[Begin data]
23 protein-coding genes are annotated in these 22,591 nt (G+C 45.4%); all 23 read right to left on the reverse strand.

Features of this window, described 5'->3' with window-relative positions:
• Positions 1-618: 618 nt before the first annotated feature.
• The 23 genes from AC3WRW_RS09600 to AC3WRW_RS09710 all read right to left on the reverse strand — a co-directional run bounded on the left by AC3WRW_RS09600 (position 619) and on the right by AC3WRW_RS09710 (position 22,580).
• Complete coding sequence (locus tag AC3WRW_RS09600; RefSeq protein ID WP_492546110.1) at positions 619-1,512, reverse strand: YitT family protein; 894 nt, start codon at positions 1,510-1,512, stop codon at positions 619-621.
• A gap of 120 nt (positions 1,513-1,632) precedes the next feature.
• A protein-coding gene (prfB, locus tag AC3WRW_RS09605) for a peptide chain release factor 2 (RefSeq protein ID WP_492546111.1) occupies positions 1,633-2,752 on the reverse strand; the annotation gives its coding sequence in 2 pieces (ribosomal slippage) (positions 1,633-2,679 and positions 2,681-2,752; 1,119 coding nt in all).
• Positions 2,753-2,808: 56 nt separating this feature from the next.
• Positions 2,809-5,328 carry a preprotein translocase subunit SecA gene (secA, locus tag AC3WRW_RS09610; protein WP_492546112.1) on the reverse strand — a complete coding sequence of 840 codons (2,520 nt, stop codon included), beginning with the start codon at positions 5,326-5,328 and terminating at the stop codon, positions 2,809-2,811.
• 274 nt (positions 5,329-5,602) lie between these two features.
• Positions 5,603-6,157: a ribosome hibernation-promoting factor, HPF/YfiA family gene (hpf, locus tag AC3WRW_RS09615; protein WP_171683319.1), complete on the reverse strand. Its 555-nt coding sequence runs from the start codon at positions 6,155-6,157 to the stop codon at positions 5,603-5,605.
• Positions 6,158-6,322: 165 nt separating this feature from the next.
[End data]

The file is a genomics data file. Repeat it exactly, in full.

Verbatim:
23 protein-coding genes are annotated in these 22,591 nt (G+C 45.4%); all 23 read right to left on the reverse strand.

Features of this window, described 5'->3' with window-relative positions:
• Positions 1-618: 618 nt before the first annotated feature.
• The 23 genes from AC3WRW_RS09600 to AC3WRW_RS09710 all read right to left on the reverse strand — a co-directional run bounded on the left by AC3WRW_RS09600 (position 619) and on the right by AC3WRW_RS09710 (position 22,580).
• Complete coding sequence (locus tag AC3WRW_RS09600; RefSeq protein ID WP_492546110.1) at positions 619-1,512, reverse strand: YitT family protein; 894 nt, start codon at positions 1,510-1,512, stop codon at positions 619-621.
• A gap of 120 nt (positions 1,513-1,632) precedes the next feature.
• A protein-coding gene (prfB, locus tag AC3WRW_RS09605) for a peptide chain release factor 2 (RefSeq protein ID WP_492546111.1) occupies positions 1,633-2,752 on the reverse strand; the annotation gives its coding sequence in 2 pieces (ribosomal slippage) (positions 1,633-2,679 and positions 2,681-2,752; 1,119 coding nt in all).
• Positions 2,753-2,808: 56 nt separating this feature from the next.
• Positions 2,809-5,328 carry a preprotein translocase subunit SecA gene (secA, locus tag AC3WRW_RS09610; protein WP_492546112.1) on the reverse strand — a complete coding sequence of 840 codons (2,520 nt, stop codon included), beginning with the start codon at positions 5,326-5,328 and terminating at the stop codon, positions 2,809-2,811.
• 274 nt (positions 5,329-5,602) lie between these two features.
• Positions 5,603-6,157: a ribosome hibernation-promoting factor, HPF/YfiA family gene (hpf, locus tag AC3WRW_RS09615; protein WP_171683319.1), complete on the reverse strand. Its 555-nt coding sequence runs from the start codon at positions 6,155-6,157 to the stop codon at positions 5,603-5,605.
• Positions 6,158-6,322: 165 nt separating this feature from the next.